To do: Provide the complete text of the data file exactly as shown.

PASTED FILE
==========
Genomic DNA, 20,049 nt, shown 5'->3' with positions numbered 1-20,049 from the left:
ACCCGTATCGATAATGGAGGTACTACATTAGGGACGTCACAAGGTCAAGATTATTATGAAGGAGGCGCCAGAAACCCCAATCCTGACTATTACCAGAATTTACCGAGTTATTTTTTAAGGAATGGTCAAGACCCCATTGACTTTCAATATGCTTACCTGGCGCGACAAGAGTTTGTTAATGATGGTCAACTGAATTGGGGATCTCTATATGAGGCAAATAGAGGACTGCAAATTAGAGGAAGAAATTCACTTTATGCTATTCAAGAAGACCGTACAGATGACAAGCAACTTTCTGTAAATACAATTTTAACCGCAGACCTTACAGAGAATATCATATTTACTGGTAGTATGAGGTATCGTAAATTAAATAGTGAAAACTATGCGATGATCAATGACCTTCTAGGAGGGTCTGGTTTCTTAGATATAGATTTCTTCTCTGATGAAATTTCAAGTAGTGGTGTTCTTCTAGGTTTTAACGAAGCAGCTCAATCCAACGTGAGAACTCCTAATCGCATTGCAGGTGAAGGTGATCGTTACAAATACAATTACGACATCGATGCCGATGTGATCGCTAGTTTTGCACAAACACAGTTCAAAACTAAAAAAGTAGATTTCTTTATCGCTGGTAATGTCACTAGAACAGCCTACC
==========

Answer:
Genomic DNA, 20,049 nt, shown 5'->3' with positions numbered 1-20,049 from the left:
ACCCGTATCGATAATGGAGGTACTACATTAGGGACGTCACAAGGTCAAGATTATTATGAAGGAGGCGCCAGAAACCCCAATCCTGACTATTACCAGAATTTACCGAGTTATTTTTTAAGGAATGGTCAAGACCCCATTGACTTTCAATATGCTTACCTGGCGCGACAAGAGTTTGTTAATGATGGTCAACTGAATTGGGGATCTCTATATGAGGCAAATAGAGGACTGCAAATTAGAGGAAGAAATTCACTTTATGCTATTCAAGAAGACCGTACAGATGACAAGCAACTTTCTGTAAATACAATTTTAACCGCAGACCTTACAGAGAATATCATATTTACTGGTAGTATGAGGTATCGTAAATTAAATAGTGAAAACTATGCGATGATCAATGACCTTCTAGGAGGGTCTGGTTTCTTAGATATAGATTTCTTCTCTGATGAAATTTCAAGTAGTGGTGTTCTTCTAGGTTTTAACGAAGCAGCTCAATCCAACGTGAGAACTCCTAATCGCATTGCAGGTGAAGGTGATCGTTACAAATACAATTACGACATCGATGCCGATGTGATCGCTAGTTTTGCACAAACACAGTTCAAAACTAAAAAAGTAGATTTCTTTATCGCTGGTAATGTCACTAGAACAGCCTACC